Supportive Care for People With Disabilities as Working Partnerships With Their Assistance Dogs Are Ending: A Perspective From Veterinary Oncology
- Pawspice and Animal Oncology Consultation Service, Woodland Hills, CA, United States
People with disabilities and those working to train, provide and support assistance animals, along with their veterinary teams, would all benefit if they RETHINK their perspective and viewpoint, and roles when these very special relationships come to an end. The end of the relationship may be when the assistance animal must retire, must be redirected, or euthanized due to illness or cancer. The loss or separation at the end of an assistance animal's service marks a heavy loss for the disabled person. Emotions emerge when the assistance animal is sick or has developed cancer or is approaching the difficult period known as “end of life.” Anticipatory grief and heartbreak may be very difficult to manage and support. We can help ease the burden of decision making when euthanasia is needed for the assistance animal. If the disabled person takes on the good shepherd role and if the veterinary team emulates the minister or Mother Nature's role at the end of life or at the end of the working relationship, heartache may be lifted from both sides of the leash.
The importance of the special relationship between the veterinarian and a disabled handler-service dog team escalates when the dog's job becomes jeopardized due to illness, aging, or behavior challenges. The strong human-animal bond shared between handlers and their assistance animals involves emotional, physical, and spiritual dependency. A threatened bond resembles dealing with the loss of a spouse, or person that provides complete support. Initially a close working relationship sensitizes the veterinary team to the special needs of the person with disabilities, setting the stage for addressing difficult situations. While the assistance animal is still working, the veterinarian can guide the handler in fulfilling the caregiving role, and regularly monitoring wellness. If the dog declines, the veterinarian can counsel, and offer options. When deciding to retire the dog or provide euthanasia, expertise at this heartbreaking moment is crucial. The veterinary team's relationship with the person and dog merits special consideration to assure effective, convenient and supportive care for both, including:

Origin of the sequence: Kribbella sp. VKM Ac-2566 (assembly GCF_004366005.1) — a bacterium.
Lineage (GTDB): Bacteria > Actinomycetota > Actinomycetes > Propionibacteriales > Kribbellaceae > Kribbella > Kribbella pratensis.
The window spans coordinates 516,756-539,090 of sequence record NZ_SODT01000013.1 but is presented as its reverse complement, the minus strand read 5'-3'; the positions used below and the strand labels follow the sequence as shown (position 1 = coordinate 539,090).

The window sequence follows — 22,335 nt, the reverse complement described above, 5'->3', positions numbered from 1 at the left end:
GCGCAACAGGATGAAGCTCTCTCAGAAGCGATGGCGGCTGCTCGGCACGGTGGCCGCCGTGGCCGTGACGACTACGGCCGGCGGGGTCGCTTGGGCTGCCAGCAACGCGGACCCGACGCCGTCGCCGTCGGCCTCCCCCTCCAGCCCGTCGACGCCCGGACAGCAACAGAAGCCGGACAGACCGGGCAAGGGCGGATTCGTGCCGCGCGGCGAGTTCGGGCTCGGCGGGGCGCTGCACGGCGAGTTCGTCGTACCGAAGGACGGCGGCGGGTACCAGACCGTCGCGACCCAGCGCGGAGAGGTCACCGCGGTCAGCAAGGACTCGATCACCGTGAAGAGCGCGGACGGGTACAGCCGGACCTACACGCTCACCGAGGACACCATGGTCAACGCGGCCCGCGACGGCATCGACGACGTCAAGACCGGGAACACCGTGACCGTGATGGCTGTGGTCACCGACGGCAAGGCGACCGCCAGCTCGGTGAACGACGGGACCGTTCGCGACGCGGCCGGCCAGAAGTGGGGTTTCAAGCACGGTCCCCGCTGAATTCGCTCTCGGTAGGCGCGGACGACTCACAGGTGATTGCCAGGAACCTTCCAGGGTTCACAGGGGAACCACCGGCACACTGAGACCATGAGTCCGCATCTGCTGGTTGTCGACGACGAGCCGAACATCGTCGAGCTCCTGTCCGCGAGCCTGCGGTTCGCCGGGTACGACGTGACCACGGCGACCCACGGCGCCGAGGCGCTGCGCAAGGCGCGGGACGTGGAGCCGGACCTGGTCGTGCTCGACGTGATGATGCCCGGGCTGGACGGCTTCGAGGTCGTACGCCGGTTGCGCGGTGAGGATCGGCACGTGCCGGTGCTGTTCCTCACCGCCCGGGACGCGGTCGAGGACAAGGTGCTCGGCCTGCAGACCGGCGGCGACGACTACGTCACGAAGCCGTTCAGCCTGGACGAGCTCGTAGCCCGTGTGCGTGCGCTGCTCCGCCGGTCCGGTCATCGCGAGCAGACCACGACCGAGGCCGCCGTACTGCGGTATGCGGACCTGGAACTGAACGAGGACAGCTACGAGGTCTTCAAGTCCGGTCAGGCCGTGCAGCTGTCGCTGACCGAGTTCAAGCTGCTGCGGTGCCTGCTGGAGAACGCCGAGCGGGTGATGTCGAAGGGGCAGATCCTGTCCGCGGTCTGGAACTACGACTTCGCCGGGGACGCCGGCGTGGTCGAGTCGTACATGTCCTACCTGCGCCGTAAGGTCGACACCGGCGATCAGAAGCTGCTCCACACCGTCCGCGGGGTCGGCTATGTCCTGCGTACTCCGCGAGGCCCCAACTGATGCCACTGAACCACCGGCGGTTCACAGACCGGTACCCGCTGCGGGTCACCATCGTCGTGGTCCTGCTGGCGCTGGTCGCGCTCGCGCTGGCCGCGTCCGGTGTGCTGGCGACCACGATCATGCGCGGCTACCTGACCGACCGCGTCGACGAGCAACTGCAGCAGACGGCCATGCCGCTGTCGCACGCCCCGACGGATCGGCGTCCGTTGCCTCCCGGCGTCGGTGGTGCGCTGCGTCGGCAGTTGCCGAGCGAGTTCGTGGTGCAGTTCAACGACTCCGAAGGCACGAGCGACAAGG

1. Building a close working relationship from the beginning.
2. Guiding the client in assessing the dog's quality of life, wellness, and providing palliative care when needed.
3. Facilitating the client in making difficult decisions, preparing for changes, and taking necessary next steps.
4. Assisting the client during separation from the working relationship.
5. Supporting the family facing difficult decisions.
6. Supporting the handler in accepting their loss via euthanasia or ending the working relationship.
People with disabilities and their assistance animals, along with their veterinary teams, can all benefit by conjointly rethinking their perspective, and viewpoints when this special working relationship ends. The assistance animal may need to retire, be redirected, or may be euthanized due to severe illness, or terminal cancer. This loss or separation marks a heavy loss for the handler with disabilities who views the dog as an essential lifeline (1). Strong emotions, such as sorrow and anticipatory grief, may emerge when the assistance animal has developed cancer or is approaching the period known as “end of life.” Easing the burden of decision making about euthanasia is very important. If the veterinary team emulates the minister role or the role of Mother Nature's helping hand; and if the disabled person emulates the good shepherd role, when the assistance animal's working relationship or life is ending, heartache can be alleviated on both sides of the working harness (2).
An Assistance Dog with Cancer: Difficult Decisions
Lucy, an 11 year old female, neutered Golden Retriever was an assistance dog for a very spirited person who was wheel-chair bound since childhood. Lucy developed a mast cell tumor near her left knee, which enlarged during the month before being surgically removed.